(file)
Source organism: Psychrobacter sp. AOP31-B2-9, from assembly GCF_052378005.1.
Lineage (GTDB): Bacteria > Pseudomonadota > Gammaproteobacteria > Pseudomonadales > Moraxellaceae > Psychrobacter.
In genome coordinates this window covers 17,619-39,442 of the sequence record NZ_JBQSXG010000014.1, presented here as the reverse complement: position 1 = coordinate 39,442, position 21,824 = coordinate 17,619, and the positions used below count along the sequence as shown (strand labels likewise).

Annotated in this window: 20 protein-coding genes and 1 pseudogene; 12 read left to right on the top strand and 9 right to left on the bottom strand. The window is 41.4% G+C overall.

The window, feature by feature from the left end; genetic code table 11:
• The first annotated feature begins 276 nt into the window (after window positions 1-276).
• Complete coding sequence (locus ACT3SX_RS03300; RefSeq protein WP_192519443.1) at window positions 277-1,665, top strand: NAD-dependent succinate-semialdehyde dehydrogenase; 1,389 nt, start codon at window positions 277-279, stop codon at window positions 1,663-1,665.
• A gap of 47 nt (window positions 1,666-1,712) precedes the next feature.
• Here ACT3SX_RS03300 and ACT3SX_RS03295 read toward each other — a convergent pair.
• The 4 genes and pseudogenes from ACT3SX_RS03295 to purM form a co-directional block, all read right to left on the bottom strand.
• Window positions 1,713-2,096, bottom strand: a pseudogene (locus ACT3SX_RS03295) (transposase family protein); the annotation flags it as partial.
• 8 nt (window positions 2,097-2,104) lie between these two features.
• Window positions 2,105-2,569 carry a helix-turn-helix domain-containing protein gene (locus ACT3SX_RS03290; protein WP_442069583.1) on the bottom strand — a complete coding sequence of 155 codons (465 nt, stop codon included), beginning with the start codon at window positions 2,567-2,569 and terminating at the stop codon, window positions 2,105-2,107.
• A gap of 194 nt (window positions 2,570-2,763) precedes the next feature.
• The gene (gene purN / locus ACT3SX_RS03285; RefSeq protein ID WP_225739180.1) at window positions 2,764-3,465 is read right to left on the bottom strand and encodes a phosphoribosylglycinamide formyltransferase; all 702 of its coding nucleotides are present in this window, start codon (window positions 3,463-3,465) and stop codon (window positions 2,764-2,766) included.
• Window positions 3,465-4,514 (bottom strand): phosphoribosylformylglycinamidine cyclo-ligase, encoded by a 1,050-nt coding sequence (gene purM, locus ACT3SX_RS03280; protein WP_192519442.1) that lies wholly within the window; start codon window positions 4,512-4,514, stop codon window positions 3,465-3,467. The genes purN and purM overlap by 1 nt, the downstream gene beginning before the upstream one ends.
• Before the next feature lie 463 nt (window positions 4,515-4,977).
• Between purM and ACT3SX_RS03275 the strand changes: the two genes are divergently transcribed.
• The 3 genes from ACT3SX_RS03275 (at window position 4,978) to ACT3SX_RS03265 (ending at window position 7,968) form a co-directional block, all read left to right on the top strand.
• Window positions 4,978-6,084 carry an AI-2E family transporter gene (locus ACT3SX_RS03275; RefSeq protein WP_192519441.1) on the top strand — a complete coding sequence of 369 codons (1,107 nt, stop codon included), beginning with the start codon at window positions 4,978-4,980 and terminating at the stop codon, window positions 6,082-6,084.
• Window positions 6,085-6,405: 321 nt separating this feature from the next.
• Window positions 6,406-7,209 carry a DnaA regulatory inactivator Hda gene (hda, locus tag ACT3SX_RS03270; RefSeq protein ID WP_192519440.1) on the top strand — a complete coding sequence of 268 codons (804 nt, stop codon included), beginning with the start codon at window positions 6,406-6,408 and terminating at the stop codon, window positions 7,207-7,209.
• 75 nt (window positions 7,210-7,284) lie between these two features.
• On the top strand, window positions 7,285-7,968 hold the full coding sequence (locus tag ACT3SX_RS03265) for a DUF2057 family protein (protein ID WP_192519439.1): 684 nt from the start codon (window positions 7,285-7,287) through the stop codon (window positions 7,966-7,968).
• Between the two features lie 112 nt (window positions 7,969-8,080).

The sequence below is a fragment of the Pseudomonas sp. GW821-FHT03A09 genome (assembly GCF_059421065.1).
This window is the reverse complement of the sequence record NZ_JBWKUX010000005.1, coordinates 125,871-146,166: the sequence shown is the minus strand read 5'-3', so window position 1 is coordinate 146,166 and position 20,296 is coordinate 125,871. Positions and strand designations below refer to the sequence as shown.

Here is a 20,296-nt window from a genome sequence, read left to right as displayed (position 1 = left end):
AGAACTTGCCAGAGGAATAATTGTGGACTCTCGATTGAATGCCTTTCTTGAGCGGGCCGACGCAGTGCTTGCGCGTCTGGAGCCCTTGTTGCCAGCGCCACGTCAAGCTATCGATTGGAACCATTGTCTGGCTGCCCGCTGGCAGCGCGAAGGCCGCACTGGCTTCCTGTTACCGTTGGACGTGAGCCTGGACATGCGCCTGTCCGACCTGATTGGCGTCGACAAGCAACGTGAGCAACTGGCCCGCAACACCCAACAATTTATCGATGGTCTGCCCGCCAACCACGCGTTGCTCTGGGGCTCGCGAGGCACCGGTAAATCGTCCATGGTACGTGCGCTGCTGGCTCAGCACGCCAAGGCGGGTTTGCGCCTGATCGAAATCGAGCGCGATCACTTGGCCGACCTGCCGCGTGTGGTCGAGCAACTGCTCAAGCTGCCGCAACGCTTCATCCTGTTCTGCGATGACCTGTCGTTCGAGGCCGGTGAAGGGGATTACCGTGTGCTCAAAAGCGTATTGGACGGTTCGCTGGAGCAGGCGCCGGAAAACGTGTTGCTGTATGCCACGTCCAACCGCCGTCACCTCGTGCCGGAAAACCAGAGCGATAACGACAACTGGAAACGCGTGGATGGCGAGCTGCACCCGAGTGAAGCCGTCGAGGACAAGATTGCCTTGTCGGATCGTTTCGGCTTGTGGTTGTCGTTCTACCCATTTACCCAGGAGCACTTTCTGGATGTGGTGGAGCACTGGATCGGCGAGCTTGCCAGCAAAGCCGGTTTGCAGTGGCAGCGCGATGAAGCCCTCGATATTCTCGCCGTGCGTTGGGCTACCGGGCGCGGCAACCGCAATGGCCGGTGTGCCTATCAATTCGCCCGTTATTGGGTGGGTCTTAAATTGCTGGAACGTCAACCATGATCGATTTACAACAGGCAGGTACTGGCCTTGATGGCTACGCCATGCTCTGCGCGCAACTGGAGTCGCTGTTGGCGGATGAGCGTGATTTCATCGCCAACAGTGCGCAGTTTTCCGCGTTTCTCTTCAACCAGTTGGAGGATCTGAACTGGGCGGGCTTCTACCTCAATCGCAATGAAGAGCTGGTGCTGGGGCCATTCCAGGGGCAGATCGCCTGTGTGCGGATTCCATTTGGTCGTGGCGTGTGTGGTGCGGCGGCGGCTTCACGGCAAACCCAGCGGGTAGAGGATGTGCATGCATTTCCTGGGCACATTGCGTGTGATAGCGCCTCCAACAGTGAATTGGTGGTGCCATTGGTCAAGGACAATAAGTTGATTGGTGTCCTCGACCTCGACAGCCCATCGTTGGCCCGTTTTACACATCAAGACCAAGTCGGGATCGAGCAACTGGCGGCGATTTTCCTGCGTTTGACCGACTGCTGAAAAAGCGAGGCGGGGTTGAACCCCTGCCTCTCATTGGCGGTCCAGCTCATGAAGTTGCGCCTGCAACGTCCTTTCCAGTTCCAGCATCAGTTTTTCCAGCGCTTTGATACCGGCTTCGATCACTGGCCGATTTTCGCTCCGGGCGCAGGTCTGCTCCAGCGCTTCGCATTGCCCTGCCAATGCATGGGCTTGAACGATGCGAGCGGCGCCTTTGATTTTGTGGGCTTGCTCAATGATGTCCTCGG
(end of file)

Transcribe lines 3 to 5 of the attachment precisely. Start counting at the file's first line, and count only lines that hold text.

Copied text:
In genome coordinates this window covers 17,619-39,442 of the sequence record NZ_JBQSXG010000014.1, presented here as the reverse complement: position 1 = coordinate 39,442, position 21,824 = coordinate 17,619, and the positions used below count along the sequence as shown (strand labels likewise).

Annotated in this window: 20 protein-coding genes and 1 pseudogene; 12 read left to right on the top strand and 9 right to left on the bottom strand. The window is 41.4% G+C overall.

The window, feature by feature from the left end; genetic code table 11: